REAL TALK, THOUGH: THE THING I LOVE MOST ABOUT PARIS IS THAT THERE ARE 8 MUJIS IN THE CITY.

 

That is to say, I love the (window) shopping, the rhythm (heaven knows I love me a big city), the fact that beauty meets you at every possible turn and it is all-around lovely. In contrast, I arrived in Lyon after sundown so my first real look at the city was when I opened the window in the morning to rolling hills of flowering trees, a bright sunny sky and birds singing and, y'all, my heart lit up. 

PARIS IS BEAUTIFUL BUT LYON FELT LIKE ANOTHER HOME

You know the feeling you get when you've been out of town for a while and, on your way back home, see the first building on the highway that tells you that home is only a few miles away, or when the plane starts to take those first few dips and you know you'll be landing soon and all you can think about is how excited you are to lay in your own bed? I felt that warmth looking around the city when I had never even planned on visiting before ma belle Arielle added it to our list of stops in France. 

HOW ARE LYON AND AUSTIN NOT SISTER CITIES?

Lyon has such a kind, creative, and proud energy, I imagine it'd be hard for anyone to visit and not want to stay forever. Seeing people young professionals commuting by bike along the river, everyone out for a drink on a boat and watching families frolic in La Parc de la Tête D'or reminded me of everything I love about being in Austin with wonderfully French touches throughout.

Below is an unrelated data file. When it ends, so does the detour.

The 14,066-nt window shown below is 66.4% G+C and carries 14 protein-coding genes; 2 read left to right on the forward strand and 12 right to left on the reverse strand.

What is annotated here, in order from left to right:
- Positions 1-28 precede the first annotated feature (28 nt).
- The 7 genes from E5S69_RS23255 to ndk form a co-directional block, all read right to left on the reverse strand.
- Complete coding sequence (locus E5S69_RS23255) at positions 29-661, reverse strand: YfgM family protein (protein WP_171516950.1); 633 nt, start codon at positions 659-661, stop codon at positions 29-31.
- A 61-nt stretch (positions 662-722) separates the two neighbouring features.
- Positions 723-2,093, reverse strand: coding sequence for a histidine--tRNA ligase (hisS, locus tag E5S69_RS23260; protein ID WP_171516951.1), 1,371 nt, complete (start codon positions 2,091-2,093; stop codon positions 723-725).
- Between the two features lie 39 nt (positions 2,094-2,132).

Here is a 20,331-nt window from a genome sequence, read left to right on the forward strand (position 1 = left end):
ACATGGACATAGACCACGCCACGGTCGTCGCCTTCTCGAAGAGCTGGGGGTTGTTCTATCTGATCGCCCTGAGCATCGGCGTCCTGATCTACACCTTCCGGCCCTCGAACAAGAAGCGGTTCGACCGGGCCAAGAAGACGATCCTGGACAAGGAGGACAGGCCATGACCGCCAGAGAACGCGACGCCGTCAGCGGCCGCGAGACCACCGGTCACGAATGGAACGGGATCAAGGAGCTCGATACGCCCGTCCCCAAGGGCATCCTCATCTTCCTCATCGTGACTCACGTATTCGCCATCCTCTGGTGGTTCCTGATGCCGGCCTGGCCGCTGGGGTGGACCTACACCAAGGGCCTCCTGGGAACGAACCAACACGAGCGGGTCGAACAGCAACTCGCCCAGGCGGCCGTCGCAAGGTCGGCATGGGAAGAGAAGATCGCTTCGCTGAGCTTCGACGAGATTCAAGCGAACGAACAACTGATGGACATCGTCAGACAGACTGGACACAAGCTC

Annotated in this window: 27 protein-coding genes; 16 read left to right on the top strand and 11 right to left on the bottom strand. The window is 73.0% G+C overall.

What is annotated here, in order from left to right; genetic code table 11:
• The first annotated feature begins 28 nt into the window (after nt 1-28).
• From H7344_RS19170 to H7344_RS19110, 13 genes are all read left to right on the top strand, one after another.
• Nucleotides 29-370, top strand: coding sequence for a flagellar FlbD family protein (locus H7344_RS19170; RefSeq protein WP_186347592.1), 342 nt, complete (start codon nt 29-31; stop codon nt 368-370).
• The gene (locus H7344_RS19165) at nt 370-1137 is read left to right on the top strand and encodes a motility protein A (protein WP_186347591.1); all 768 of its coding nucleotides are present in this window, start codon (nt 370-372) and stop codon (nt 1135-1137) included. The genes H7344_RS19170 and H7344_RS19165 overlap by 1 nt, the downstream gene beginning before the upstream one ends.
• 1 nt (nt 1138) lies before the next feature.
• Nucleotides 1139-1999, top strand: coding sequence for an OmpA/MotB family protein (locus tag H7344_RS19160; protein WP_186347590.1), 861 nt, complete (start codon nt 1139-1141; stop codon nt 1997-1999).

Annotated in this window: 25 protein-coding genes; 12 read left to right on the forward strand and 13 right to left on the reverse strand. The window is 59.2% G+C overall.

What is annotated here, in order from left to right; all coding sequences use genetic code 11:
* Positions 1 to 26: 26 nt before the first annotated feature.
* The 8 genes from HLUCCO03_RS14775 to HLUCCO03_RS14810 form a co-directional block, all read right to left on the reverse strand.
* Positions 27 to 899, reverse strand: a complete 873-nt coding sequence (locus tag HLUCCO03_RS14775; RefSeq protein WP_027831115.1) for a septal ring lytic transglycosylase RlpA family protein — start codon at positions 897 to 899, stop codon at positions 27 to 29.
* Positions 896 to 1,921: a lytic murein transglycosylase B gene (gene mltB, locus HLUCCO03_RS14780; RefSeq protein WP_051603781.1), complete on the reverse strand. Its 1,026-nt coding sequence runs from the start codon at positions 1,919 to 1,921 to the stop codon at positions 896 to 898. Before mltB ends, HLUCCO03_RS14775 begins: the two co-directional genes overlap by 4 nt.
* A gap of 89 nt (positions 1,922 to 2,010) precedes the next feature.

Unlike Paris, Lyon had my heart the second we met and it's been on my mind ever since. Could this be the start of a beautiful relationship? On vera.

Welp! I Bought a Ticket to France and Don't Have a Single Plan in Place. Let's See How This Goes

Y’all. I just booked a ticket to France for three weeks. THREE. Alone.

My French is high school level French (ça veut dire “not good at all”). I’ve only been to France once and just followed my friend around as she made a full on itinerary for me weeks before I got to her. I haven’t booked a single accomodation. I didn’t save any money for this trip. And I’ve never traveled abroad alone.